If all men count with you but none too much.
If you can fill the unforgiving minute, with sixty seconds worth of distance run.
Yours is the earth and everything in it.
And, which is more, you’ll be a man my son.”
One of the resolutions I made this New Year was to look back a little more to see where I have come from, what has shaped my beliefs, philosophy and behaviours, rather than fixating too much on what is ahead. Taking time to remind myself of things that are important, staying true to these by not rushing to get to the next landmark or target, actually enjoying the journey whichever path it takes.
We are all learners seeking knowledge and improvement, no doubt a number of new books have found their way into your library over this month. Building on the above statement I decided that before I read a new book, I would revisit one (or a person of influence) from my past that at the time significantly shaped my beliefs. I was intrigued to see how much I still adhered to, and perhaps anything I have moved away from and should return to.
One of the first coaches that I studied in any great depth was UCLA’s legendary basketball coach John Wooden. As I read it became clear how he influenced the philosophy’s of so many other great coaches whose works I have come across more recently, Bill Walsh, Marv Levy, Tom Coughlin, Bill Parcells, Pete Carroll and Bill Belichick. I have probably read more books by non-European coaches as they are writing about sport’s I have little interest in and am therefore able to take on board the underpinning philosophy and messages rather than questioning technical comments as I am not greatly steeped in their game. This list is heavily American in its influence, but his messages have undoubtedly been taken onboard by many of today’s great coaches across the continents.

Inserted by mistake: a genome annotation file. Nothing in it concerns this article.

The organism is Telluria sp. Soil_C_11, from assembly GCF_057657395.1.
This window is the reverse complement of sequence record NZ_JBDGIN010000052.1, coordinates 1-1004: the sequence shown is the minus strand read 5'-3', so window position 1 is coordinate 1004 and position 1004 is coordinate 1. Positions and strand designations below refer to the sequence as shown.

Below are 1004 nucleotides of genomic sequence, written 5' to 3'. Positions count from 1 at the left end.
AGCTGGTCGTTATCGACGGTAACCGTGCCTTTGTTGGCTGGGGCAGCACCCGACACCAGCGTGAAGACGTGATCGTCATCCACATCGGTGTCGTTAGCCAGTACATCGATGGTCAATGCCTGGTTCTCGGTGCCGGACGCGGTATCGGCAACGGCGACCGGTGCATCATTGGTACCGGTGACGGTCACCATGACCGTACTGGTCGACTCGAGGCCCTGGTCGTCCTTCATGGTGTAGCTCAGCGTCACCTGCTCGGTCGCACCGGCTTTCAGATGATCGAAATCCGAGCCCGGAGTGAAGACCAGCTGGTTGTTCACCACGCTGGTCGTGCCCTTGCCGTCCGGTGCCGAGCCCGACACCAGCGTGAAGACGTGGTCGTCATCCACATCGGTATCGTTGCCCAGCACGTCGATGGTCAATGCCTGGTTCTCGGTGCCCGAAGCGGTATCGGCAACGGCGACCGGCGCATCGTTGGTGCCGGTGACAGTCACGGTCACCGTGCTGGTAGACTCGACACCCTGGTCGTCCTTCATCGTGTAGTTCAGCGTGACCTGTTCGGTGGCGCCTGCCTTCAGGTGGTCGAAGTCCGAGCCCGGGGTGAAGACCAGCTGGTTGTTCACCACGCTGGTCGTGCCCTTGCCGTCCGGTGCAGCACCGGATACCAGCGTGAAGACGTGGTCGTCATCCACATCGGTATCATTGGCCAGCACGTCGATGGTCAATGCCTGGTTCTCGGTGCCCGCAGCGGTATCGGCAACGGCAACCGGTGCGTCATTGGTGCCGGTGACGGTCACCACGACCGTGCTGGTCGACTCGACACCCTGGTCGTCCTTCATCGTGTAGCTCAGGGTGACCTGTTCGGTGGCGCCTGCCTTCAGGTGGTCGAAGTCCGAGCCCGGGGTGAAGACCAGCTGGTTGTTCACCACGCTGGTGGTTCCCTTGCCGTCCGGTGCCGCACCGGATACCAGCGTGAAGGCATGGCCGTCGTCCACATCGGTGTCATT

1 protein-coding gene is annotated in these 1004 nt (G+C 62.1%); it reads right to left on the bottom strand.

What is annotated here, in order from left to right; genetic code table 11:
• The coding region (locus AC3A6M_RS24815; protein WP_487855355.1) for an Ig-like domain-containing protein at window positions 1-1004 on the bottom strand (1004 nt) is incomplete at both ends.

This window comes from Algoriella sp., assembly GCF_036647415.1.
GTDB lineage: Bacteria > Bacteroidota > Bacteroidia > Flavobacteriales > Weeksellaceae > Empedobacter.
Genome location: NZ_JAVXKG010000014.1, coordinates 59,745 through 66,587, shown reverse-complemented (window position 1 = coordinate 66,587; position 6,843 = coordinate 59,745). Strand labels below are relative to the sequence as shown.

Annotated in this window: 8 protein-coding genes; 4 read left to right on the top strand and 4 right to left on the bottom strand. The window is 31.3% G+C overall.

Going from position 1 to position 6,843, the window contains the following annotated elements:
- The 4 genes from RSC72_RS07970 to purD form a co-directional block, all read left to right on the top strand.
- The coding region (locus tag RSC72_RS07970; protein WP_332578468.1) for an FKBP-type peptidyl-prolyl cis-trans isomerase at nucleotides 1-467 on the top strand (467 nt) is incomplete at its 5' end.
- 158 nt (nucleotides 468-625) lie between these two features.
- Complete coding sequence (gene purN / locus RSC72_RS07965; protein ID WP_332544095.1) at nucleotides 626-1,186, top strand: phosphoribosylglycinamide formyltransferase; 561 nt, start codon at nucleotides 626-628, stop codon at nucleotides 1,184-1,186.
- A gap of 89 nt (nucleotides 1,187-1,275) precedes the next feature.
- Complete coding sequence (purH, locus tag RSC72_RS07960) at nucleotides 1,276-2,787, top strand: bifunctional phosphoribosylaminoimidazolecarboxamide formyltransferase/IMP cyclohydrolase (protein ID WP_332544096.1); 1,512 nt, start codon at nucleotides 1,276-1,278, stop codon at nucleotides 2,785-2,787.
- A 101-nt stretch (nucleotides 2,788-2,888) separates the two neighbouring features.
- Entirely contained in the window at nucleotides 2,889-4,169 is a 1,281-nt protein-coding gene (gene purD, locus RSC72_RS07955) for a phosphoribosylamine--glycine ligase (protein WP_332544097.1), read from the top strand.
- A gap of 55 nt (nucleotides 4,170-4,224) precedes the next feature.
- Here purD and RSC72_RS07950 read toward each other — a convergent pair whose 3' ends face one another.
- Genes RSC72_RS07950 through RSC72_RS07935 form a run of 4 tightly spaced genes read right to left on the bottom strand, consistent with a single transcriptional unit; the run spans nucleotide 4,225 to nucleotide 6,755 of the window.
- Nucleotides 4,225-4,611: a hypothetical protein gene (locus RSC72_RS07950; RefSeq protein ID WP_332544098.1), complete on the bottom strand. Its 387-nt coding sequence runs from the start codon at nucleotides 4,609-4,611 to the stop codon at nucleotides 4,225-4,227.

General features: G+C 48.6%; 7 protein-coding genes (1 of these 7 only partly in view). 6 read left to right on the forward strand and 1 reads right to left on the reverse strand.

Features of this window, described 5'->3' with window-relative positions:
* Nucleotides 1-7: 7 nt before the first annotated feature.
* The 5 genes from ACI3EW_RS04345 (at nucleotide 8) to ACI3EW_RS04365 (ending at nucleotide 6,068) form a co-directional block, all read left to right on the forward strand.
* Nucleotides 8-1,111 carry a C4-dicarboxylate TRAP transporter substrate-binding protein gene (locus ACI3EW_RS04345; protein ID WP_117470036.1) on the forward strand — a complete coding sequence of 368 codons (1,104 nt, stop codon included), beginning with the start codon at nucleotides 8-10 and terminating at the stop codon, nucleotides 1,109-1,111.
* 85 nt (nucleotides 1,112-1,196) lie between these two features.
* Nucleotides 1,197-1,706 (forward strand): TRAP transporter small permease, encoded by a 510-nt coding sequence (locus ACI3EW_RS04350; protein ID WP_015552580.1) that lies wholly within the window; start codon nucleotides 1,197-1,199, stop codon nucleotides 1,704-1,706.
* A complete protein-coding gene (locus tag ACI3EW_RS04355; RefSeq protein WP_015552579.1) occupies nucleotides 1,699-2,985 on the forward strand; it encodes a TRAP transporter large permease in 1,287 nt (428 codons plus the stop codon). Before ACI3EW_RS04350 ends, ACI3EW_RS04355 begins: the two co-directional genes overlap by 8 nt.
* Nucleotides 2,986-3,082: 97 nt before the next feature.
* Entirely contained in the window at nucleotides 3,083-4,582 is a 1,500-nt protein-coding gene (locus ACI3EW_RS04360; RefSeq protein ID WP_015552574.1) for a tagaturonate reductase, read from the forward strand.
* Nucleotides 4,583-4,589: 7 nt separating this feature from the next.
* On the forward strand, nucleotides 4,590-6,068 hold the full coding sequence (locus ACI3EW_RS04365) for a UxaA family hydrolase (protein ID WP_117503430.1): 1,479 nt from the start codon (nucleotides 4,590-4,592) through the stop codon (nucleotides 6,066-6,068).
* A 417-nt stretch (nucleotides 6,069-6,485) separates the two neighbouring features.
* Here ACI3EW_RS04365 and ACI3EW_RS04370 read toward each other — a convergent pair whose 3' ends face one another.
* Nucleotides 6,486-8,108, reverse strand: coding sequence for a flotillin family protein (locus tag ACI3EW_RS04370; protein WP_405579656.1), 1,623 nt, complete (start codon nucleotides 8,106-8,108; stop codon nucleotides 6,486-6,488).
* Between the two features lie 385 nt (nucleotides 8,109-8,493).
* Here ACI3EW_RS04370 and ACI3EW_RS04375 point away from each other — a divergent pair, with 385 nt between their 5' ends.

Bill Walsh’s mantra; The Score Will Take Care of Itself, Pete Carrol’s Win Forever Pyramid, the strapline of Bellichik and the all-conquering New England Patriots, Do Your Job, Tom Coughlin and New York Giants all have a clear lineage back to Wooden. We are very fortunate that he wanted to share his approach to coaching and as one of the first in his field to do so we were handed a blueprint from which to chart our own coaching journey.
Much has been written about Wooden, his life, success and philosophy so will not delve too deep into what shaped his approach, the influence of his father and coach Piggy Lambert, but leave that to your inquisitive mind to discover. I will highlight some of the key things that I have taken from what I have read and researched about him and how it has very heavily influenced my approach.